Restaurants in Washington
This Gig Harbor restaurant specializes in American fare with a focus on Pacific Northwestern ingredients. The dining room resembles a hunting lodge, with taxidermy heads mounted on the walls, a large stone fireplace, and wooden paneling.
Though vegetarians are plentiful in Olympia, shellfish fans are, too; find them slurping Fanny Bays, from next-door Puget Sound, at the Oyster House.
With oversized, arched casement windows overlooking Pike Place Market and its famed clock, Matt's truly is in the heart of the market. The 53-seat restaurant has a cozy, intimate vibe, with vintage-meets-loft decorating touches like checkered floor tiles and a high, beamed ceiling.
A pioneer of small plate dining in Seattle, James Beard Award-winning chef John Sundstrom established this New American restaurant in 2003.
Dick's Drive-In, founded in 1954, is Seattle’s oldest, continuously operating fast-food restaurant, and the burgers, fresh-cut fries, hand-whipped shakes, and hot fudge sundaes still follow the original recipes.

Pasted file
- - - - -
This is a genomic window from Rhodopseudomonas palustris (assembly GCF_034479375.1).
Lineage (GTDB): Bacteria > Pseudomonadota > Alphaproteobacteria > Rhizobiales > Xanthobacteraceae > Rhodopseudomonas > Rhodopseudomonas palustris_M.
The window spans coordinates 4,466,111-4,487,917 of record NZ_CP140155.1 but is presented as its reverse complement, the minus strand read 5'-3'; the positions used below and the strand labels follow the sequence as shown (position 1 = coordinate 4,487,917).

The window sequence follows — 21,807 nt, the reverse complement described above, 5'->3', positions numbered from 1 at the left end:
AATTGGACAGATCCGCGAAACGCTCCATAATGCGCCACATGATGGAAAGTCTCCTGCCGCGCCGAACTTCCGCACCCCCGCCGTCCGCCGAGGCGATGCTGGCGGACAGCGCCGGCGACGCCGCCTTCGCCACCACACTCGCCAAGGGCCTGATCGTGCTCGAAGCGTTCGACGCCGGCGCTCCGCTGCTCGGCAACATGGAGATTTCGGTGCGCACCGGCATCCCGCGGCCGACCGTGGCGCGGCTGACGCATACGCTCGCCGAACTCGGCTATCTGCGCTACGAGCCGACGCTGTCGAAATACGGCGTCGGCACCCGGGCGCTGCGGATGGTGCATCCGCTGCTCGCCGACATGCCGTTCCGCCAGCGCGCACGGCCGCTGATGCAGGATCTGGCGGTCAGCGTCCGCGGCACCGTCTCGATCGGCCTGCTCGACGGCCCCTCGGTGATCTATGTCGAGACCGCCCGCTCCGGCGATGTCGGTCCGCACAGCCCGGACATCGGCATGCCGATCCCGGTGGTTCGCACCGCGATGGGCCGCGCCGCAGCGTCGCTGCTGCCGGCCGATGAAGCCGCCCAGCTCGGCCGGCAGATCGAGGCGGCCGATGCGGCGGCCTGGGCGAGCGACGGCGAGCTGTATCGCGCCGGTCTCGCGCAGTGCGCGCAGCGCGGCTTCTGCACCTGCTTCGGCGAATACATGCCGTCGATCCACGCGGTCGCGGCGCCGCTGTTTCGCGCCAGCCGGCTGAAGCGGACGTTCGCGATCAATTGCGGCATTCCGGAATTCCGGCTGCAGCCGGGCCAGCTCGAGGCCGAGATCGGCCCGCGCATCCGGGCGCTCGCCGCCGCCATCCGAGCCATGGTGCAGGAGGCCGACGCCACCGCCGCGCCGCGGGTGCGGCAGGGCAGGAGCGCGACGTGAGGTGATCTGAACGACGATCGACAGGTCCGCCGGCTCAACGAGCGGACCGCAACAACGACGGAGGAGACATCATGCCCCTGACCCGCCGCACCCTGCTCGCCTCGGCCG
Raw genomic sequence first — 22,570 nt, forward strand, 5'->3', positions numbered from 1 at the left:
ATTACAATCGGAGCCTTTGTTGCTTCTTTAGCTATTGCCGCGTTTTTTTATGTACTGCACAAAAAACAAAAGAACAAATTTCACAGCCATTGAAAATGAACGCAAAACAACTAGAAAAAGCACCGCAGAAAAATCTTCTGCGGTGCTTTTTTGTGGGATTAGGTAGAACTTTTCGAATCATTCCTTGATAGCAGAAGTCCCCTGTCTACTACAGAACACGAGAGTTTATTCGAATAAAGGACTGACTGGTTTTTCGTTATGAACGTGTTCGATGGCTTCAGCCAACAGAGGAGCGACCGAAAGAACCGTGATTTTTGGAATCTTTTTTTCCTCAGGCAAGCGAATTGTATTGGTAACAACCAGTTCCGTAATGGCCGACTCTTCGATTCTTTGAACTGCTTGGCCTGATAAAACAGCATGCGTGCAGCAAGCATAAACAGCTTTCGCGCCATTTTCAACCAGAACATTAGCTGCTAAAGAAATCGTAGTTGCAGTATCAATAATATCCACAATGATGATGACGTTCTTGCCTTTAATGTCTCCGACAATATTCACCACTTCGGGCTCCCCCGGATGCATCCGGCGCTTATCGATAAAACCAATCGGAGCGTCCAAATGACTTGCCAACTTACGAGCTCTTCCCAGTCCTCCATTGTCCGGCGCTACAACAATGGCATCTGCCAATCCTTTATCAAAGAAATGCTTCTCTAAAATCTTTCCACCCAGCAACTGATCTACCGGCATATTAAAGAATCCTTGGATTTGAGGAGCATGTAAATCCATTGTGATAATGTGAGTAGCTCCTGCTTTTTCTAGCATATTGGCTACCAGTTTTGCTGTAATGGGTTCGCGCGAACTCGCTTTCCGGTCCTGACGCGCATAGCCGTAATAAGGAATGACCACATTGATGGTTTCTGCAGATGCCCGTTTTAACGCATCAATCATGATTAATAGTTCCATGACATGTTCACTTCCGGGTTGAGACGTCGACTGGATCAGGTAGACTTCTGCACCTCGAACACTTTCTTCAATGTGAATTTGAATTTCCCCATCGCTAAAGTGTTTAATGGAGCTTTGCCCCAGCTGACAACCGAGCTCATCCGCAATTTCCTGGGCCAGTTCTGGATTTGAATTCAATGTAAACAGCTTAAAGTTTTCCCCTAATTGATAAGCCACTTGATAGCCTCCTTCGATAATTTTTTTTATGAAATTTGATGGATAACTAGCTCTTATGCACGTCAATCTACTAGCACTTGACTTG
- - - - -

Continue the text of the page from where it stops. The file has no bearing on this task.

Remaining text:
Sophisticated cooking (house-made tagliatelle with mushrooms and Oregon black truffles) shines in a swanky open space with exposed brick and beams.
This downtown steakhouse offers an elegant dining environment, with its dark wood-panelled walls, plush forest-green velvet banquettes, and white-tablecloth service.
Chef John Sundstrom (who made his name with sister institution - and next-door neighbor - Lark) serves smoked white-been tartine and tuna crudo with lemon.
Dinner at The Herbfarm is a four or five hour experience. Guests are greeted with a pre-dinner beverage and taken on an herb garden tour before sitting down for the 9-course tasting menu.
Have an elegant dinner of Asian-influenced seafood at a water-view table.
The mouthwatering signature sandwich combines Dungeness and Pacific meat on toasted sourdough. Bonus: an unironically retro interior with wraparound vistas of the Strait of Juan de Fuca.
The first of chef-impressario Tom Douglas's numerous Seattle establishments, Dahlia opened in 1989 and is credited with practically inventing contemporary Pacific Northwest cuisine, with its focus on local, sustainably produced ingredients, and fusion of Asian and American flavors, and cooking te